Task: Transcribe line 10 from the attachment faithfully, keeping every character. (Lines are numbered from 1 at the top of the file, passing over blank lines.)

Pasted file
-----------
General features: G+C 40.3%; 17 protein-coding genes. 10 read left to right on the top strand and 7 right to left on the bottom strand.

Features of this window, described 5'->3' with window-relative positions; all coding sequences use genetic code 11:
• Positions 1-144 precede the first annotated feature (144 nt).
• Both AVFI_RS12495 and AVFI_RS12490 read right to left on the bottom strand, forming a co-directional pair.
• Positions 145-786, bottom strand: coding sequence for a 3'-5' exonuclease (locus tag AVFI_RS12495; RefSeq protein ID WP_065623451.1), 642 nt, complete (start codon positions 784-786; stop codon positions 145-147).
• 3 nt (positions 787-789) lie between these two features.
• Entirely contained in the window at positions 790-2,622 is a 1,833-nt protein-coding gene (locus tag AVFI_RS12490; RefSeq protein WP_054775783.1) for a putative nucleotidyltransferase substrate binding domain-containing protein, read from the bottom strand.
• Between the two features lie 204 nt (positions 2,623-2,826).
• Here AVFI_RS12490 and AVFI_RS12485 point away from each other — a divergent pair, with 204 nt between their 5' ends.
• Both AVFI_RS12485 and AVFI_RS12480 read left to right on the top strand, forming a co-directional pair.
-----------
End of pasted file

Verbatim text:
• Both AVFI_RS12485 and AVFI_RS12480 read left to right on the top strand, forming a co-directional pair.